Agency governance and enforcement: the influence of mission on environmental decisionmaking
AbstractAdministrative agencies seeking to impose sanctions for regulatory violations can handle matters internally or through civil or criminal courts. Organizational culture, legal constraints, and political and private actors may influence governance and hence choice of enforcement venue. An enforcement behavior model is constructed and tested empirically using a 1990-1997 sample of Environmental Protection Agency (EPA) air, water, and hazardous waste penalty cases involving individuals. While EPA's enforcement arm embraces the mission of its regulatory arm-minimizing environmental harm-in part, it also has attributes of a police and prosecution force-specifically deterring (and maximizing social welfare) or incapacitating individual violators. Nevertheless, EPA may fail to minimize violations of and generally deter non-culpable individuals who are affiliated with large firms. © 2002 by the Association for Public Policy Analysis and Management.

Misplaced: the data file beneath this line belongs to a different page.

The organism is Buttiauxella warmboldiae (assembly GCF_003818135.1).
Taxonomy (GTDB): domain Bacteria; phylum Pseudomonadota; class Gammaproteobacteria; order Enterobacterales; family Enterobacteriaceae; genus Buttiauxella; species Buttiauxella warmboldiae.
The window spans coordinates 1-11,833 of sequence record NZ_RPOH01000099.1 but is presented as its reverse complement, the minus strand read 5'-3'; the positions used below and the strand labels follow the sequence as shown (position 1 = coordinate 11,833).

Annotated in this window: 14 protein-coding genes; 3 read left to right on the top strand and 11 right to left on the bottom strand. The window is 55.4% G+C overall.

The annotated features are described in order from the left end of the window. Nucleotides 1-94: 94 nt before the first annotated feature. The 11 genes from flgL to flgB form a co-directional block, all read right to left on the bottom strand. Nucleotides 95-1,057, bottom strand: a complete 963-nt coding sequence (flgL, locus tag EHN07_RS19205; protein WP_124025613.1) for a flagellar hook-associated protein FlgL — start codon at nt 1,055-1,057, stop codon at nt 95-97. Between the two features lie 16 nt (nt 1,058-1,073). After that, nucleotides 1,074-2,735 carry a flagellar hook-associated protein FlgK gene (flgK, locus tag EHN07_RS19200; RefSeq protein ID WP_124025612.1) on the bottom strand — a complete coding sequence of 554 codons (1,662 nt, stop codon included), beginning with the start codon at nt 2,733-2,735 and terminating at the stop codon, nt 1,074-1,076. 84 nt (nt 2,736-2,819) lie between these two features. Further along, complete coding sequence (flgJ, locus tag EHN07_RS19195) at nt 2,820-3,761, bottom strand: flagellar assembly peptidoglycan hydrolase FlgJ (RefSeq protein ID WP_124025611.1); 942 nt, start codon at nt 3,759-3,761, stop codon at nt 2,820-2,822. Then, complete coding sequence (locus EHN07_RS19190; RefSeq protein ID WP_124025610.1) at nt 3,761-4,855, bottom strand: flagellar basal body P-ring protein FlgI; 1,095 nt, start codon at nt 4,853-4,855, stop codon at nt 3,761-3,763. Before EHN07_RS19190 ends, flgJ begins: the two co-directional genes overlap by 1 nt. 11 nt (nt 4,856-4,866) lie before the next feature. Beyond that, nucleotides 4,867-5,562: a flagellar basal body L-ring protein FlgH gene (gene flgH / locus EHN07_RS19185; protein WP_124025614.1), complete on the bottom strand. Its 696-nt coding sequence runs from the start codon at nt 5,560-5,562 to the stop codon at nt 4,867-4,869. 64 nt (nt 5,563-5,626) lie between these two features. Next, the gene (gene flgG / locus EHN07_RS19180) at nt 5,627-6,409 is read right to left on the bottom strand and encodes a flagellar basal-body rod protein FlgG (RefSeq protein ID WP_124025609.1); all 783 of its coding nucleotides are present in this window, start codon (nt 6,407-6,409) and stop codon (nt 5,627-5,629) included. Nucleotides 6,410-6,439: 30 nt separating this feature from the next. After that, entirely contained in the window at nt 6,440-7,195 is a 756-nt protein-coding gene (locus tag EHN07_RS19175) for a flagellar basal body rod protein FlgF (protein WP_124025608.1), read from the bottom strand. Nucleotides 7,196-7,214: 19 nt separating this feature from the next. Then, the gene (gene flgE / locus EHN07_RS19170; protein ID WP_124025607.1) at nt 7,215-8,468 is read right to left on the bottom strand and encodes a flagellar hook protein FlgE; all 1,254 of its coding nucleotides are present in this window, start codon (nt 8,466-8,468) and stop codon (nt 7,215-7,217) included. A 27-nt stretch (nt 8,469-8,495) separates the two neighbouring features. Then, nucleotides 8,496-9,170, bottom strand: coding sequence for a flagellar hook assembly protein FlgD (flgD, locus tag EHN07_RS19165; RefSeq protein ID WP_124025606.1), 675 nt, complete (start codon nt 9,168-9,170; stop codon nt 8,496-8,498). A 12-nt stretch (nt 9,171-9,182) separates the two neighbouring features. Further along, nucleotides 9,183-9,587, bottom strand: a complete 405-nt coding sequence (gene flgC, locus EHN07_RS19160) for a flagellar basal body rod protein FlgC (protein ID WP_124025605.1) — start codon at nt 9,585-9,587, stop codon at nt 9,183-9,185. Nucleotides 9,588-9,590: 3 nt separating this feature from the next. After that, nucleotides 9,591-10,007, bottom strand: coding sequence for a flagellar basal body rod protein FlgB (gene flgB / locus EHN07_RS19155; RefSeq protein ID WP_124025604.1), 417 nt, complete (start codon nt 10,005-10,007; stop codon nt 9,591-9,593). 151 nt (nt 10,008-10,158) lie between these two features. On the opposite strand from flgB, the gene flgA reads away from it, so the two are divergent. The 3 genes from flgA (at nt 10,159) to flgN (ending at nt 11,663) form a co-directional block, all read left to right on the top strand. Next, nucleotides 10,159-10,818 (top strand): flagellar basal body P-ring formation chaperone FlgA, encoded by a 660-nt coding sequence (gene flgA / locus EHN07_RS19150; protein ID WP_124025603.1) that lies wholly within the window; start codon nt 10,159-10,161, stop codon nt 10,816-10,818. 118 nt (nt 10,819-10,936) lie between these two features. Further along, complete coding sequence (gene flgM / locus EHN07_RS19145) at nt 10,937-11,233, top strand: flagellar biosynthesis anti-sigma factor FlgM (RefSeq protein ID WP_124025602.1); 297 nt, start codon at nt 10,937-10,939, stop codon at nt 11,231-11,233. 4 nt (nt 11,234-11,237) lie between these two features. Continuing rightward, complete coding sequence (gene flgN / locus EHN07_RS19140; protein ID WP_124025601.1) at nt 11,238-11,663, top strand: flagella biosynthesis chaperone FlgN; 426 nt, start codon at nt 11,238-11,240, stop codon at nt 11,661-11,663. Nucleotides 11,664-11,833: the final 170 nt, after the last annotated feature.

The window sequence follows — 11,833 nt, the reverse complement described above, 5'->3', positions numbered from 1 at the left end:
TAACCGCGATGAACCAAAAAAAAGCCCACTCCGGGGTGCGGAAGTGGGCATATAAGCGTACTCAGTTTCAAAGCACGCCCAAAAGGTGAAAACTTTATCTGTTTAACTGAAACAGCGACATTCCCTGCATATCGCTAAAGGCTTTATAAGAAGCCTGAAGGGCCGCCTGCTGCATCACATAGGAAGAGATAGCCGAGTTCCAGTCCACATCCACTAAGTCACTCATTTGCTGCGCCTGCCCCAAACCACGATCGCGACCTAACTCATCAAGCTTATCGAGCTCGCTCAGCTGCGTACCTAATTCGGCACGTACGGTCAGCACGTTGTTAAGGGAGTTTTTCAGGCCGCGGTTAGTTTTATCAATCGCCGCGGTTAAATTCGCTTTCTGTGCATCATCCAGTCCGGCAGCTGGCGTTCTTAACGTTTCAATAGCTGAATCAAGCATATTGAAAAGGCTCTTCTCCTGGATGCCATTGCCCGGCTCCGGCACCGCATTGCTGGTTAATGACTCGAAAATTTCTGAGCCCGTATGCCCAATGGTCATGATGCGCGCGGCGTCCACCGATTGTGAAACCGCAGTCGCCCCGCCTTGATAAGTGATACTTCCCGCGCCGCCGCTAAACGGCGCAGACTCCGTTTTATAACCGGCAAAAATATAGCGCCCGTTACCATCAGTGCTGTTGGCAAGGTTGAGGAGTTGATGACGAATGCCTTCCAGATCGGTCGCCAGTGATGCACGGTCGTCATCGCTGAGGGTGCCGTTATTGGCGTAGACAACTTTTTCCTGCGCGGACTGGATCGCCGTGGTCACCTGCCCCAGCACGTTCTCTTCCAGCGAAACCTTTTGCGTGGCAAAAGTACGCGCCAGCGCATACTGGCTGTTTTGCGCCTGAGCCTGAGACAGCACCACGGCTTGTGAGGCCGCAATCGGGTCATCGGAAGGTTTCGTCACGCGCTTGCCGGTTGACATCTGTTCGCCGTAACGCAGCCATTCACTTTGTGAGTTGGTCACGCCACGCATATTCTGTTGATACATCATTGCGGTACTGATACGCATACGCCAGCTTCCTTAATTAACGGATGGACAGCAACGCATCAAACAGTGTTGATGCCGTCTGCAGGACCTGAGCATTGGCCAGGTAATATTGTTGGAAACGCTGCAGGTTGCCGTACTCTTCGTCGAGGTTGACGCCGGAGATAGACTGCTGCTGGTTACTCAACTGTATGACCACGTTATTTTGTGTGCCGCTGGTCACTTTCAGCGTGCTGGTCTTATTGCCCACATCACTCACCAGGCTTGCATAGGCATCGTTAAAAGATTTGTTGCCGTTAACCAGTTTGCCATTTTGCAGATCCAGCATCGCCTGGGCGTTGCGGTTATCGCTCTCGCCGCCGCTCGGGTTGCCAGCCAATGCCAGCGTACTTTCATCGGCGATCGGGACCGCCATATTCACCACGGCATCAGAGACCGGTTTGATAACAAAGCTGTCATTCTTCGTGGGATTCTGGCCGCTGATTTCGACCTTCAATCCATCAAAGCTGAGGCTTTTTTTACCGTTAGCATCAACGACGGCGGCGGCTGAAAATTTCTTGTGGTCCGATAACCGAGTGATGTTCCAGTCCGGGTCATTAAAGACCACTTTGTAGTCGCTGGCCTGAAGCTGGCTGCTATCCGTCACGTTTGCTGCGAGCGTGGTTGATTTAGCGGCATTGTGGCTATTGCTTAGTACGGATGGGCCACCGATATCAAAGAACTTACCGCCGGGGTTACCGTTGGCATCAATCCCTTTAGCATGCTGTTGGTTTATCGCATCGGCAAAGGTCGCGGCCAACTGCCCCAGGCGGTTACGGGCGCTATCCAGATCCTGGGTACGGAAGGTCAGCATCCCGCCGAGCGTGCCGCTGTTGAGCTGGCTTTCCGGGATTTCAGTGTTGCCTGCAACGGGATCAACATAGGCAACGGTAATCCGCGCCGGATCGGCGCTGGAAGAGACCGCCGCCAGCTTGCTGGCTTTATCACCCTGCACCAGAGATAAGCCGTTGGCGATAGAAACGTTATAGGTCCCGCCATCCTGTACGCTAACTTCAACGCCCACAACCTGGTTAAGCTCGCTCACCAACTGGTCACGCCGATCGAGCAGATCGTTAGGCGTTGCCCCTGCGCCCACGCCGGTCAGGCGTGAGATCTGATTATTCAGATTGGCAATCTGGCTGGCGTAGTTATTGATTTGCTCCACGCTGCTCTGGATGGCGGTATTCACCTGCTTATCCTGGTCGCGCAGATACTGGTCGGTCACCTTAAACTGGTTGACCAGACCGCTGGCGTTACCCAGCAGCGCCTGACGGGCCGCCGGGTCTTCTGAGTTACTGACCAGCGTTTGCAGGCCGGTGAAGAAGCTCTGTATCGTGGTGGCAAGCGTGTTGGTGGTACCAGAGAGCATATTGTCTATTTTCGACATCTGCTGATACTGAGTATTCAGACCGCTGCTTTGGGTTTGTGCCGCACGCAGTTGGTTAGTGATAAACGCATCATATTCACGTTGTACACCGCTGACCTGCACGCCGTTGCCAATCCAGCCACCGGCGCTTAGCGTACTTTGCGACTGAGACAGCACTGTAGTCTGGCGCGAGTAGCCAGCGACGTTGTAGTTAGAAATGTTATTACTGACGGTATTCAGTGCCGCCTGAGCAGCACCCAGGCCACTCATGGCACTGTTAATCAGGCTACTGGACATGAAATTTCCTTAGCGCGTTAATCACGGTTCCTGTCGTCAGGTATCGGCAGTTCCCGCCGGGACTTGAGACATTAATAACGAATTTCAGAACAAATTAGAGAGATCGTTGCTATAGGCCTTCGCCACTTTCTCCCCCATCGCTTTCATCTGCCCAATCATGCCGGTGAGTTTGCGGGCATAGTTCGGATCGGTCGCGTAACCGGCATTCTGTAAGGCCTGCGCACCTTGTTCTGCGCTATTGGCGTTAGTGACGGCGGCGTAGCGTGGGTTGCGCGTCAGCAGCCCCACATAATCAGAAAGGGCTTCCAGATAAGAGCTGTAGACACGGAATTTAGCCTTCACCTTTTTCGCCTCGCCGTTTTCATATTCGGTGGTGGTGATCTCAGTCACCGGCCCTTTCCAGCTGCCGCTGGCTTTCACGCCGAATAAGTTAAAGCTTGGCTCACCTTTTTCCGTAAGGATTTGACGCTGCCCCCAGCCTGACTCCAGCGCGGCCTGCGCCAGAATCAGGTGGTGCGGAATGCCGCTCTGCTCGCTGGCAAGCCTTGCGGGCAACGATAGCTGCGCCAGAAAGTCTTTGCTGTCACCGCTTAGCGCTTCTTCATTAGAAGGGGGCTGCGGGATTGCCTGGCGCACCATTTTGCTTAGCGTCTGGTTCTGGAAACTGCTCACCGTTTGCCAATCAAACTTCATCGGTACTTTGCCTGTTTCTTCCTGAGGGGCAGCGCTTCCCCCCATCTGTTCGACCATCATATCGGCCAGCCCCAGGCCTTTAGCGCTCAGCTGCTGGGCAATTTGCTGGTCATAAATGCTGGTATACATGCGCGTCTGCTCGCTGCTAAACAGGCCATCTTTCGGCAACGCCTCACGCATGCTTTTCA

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Bibliographic InfoArticle provided by John Wiley & Sons, Ltd. in its journal Journal of Policy Analysis and Management.
Volume (Year): 21 (2002)
Issue (Month): 3 ()
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